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Brock's newsletter  |  NOVEMBER 10, 2023
Lowball Away.
There is some sort of weird etiquette in the real estate industry that you don’t lowball people on their houses - you don't want to offend the sellers.
Sellers don't seem to understand this.
They tell us “There's no harm pricing high - buyers will just offer under!" Except they don't. Which is why we spend oodles of time, using market stats and graphs, convincing sellers not to overprice their houses.
It gets frustrating on the buyer side too. We see countless buyers going through headache and heartache piling-on (20-30 offers deep!) on the nice, well-priced homes.
While passing on the houses, that they think they didn't like. But what they didn't like was not the house, it was the price.
The entire experience of looking at a house is through the prism of price.
This is what we tell sellers when they ask for “feedback” on showings. Feedback is pointless.
Because the rule of thumb for any feedback is….you have to add “for the price” at the end to get the truth.
  • “Too small” …for the price.
  • “Too close to the freeway” …for the price.
  • “Needed too much work” …for the price.
There's a price at which 100% of buyers who see a house, like it.
Example is yours truly as a new agent being clever and listing a house for $1. The LA Times headline: Three Bedrooms, One Bath -- One Dollar(in case you're wondering, it sold for market price, $475,000, with a million offers).
At that price, 100% of buyers liked it.
On the other hand, there's a price at which 0% of buyers like a house. 
**Amazingly, that's half the homes on the MLS right now. They are slightly overpriced and just sitting there.**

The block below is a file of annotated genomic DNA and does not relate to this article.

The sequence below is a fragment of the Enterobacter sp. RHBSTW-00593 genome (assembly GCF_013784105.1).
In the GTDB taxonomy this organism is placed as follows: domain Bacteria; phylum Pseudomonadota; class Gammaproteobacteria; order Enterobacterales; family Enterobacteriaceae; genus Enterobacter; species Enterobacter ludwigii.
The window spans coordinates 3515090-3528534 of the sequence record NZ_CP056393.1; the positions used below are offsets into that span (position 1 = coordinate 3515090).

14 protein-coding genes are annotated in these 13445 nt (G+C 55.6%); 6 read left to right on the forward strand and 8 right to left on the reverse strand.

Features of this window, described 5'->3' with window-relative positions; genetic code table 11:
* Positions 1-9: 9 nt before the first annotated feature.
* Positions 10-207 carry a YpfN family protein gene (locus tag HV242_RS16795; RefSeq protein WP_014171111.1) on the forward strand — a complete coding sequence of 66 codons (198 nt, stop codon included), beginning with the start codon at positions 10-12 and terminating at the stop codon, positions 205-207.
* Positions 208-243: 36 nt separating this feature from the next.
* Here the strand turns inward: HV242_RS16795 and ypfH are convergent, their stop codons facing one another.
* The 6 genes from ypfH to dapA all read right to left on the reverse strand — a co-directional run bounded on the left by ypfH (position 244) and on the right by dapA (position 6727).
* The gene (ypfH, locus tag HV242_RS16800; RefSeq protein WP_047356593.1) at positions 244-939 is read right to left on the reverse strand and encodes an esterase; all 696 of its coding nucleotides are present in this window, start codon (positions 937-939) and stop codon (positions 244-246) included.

So buyers, here's your strategy - go ahead and OFFEND SELLERS. But here are the rules.
1. The home must be sitting on the market for 30 days or more. There's little point lowballing a well-priced home. How do you know it's well-priced? Your agent should be able to tell you if a home is going to be competitive before writing an offer, and if it's competitive, write over list, not under.
2. If the price is low, the rest of the offer needs to be solid. The seller won't take a haircut on price if your terms are garbage, so keep your inspection periods short, offer clean, and make sure it's well-presented.
And overall, just don't write stupidly low offers. Waste of time.
But if a house is sitting at $2.5 million, after 30-45 days…offer $2.3M. You'll probably get it. No one else is doing that. Buyers - there is opportunity for slightly overpriced houses. The market will correct a price UP efficiently and accurately. It generally won't correct a price DOWN.
Get offensive and get your house.
This Weekend's Must-See Open Houses
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Until next Friday,

The Gorgeous Homes We're Selling…

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